Poonam Khatri wears three hats: of a martial artist, of a boxer, and of a mother.
“Her name is Paridhi and she is two-and-a-half years old,” says the 2019 Wushu World Championships silver medallist of her daughter.
The pregnancy forced Khatri out of action for months, but only from the physical aspect of her sport.
“It was a great feeling as I had been working very hard for a long time in order to try and win a medal for India. I had set out with gold in my mind, but had to settle for silver,” says Khatri, who placed second in the 75kg women’s sanda event at the worlds in October.
Read: Shot-putter Toor to be India’s flag-bearer at South Asian Games
The 33-year-old – who will next be taking part in the 2019 South Asian Games beginning in Nepal on Sunday – added that had she gotten a little more practice than the 35-day camp held in Bhopal, she might have cliched gold.
Born in Soldha village in Haryana’s Jhajjar district, Khatri took to sports in her childhood.
“As a schoolkid, I used to play kabaddi and kho kho. I was always fond of playing,” she says, adding that she first came across wushu when she saw a cousin take up the sport.
“Since I was already fond of contact sports, I eventually picked it up. My interest in playing and trying out the sport kept growing,” says Khatri, who took up the Chinese martial art at the age of 15.
Not just a wushu practitioner
Khatri got a job through sports quota in the Sashastra Seema Bal, an arm of India’s Central Armed Police Forces, and has won medals at all-India police boxing tournaments.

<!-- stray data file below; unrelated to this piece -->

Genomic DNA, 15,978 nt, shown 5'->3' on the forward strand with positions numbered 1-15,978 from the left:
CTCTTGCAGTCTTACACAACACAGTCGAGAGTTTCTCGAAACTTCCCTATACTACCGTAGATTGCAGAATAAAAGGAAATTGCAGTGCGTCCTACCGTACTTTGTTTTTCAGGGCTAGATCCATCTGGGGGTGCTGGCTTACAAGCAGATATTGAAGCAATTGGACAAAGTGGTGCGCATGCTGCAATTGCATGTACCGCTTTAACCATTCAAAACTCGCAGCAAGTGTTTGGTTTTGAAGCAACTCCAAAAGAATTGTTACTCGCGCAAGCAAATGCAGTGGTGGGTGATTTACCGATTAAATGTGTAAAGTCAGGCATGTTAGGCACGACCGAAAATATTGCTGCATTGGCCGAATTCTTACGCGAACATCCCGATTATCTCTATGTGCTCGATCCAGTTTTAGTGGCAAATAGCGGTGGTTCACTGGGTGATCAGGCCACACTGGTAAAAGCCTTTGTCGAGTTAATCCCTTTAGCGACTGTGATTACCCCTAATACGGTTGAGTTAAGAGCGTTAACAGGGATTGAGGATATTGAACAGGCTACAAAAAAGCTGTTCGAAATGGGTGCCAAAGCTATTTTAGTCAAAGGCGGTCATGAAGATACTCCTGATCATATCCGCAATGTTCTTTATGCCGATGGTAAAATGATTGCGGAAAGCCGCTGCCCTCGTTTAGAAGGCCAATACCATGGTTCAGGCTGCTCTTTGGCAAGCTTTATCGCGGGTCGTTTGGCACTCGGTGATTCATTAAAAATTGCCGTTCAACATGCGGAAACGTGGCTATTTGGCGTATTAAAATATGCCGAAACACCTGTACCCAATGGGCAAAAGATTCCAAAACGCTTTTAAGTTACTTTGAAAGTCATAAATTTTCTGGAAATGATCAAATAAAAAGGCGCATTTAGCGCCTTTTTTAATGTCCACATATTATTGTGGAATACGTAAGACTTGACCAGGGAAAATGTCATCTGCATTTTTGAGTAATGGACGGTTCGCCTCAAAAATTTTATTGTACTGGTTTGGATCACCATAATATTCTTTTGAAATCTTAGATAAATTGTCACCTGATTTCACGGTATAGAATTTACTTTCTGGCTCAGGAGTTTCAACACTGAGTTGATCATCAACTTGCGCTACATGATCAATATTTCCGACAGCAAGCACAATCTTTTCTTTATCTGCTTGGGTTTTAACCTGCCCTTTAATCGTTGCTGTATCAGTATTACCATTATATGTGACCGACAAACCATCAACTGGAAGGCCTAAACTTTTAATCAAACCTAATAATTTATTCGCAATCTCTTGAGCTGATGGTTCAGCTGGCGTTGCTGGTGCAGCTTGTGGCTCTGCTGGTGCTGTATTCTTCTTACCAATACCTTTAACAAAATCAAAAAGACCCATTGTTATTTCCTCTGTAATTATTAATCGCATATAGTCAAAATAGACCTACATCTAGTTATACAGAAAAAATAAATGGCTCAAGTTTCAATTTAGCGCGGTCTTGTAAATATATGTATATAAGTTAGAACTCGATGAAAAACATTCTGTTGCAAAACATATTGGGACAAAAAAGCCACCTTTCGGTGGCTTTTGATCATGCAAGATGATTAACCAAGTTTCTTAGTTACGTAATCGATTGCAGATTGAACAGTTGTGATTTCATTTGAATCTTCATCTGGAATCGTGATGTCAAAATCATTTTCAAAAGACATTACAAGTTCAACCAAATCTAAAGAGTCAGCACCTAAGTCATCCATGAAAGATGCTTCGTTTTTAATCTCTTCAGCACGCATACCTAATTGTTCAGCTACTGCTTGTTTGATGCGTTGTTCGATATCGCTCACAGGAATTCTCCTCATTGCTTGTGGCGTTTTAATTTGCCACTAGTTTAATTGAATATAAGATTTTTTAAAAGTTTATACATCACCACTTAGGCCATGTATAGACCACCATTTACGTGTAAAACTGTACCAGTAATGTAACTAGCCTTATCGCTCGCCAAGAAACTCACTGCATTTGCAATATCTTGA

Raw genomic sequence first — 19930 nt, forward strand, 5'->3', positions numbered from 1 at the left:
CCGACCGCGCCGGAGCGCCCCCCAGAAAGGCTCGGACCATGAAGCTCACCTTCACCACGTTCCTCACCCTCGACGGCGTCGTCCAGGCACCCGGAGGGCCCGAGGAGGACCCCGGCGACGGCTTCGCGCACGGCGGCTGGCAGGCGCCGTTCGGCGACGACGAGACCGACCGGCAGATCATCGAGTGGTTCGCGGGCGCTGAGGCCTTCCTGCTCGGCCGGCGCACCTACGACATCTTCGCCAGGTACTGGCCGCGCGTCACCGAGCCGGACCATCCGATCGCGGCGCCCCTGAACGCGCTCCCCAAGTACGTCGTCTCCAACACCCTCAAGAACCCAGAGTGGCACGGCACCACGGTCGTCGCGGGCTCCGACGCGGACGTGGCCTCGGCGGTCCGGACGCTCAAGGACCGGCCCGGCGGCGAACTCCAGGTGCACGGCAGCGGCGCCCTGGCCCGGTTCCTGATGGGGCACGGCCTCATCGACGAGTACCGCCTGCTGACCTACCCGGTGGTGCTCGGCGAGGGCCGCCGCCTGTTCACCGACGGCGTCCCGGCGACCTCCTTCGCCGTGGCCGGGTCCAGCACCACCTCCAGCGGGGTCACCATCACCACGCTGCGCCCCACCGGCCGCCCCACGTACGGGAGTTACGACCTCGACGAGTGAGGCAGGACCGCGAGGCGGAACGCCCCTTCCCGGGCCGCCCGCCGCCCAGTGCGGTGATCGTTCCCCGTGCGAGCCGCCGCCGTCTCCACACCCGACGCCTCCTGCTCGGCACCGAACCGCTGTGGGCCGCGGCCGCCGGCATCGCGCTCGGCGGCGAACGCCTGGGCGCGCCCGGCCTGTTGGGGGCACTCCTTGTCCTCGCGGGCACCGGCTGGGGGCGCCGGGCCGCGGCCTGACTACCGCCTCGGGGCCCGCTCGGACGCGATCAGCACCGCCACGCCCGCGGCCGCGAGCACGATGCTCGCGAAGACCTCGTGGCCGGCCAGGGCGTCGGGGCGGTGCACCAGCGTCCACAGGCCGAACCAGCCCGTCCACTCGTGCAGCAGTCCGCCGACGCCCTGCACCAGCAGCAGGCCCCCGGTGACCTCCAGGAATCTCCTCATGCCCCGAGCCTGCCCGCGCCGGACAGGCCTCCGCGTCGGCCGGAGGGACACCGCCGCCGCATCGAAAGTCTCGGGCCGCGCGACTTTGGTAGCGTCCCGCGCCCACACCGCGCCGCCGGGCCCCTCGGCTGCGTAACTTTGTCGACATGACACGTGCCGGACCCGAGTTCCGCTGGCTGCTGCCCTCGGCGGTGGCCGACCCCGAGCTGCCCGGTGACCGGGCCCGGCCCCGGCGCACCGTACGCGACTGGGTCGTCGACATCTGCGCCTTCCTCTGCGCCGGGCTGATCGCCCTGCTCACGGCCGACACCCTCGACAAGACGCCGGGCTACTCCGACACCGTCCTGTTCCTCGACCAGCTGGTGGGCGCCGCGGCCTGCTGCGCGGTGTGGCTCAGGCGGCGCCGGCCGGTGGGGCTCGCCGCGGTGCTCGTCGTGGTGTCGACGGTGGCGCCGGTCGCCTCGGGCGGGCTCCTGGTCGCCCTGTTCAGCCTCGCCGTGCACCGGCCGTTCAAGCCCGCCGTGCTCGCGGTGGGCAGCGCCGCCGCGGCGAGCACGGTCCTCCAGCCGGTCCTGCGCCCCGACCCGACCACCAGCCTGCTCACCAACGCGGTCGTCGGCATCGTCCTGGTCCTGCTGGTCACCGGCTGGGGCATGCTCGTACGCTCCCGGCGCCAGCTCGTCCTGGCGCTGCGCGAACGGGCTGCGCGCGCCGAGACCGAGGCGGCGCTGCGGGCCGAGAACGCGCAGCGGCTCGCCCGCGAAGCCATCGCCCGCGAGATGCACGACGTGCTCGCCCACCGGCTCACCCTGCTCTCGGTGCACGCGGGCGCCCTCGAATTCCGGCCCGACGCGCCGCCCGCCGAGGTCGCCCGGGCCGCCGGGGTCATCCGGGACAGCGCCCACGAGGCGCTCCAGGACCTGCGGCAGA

“Since we didn’t have wushu in the All-India Police Games, our coach suggested that I take part in boxing. My coach was confident that if I worked hard enough, I could produce good results,” says Khatri, who took up boxing in 2008 and has won two gold and one silver medal at the annual meet.
In fact, Khatri, who idolises six-time world champion M. C. Mary Kom, even won a gold medal at the 2013 World Police Games.
A seven-time Senior National Wushu Championships gold medallist, Khatri admits that managing her personal life has been a challenge, and that her husband and family have been very supportive. Her husband, Manjeet, is also her manager.
“I have received a lot of support from my husband, my parents and in-laws. They never make me feel that my absence is being felt. They have never asked me to leave my sport and focus on them. That’s the best thing that has happened to me,” she says.
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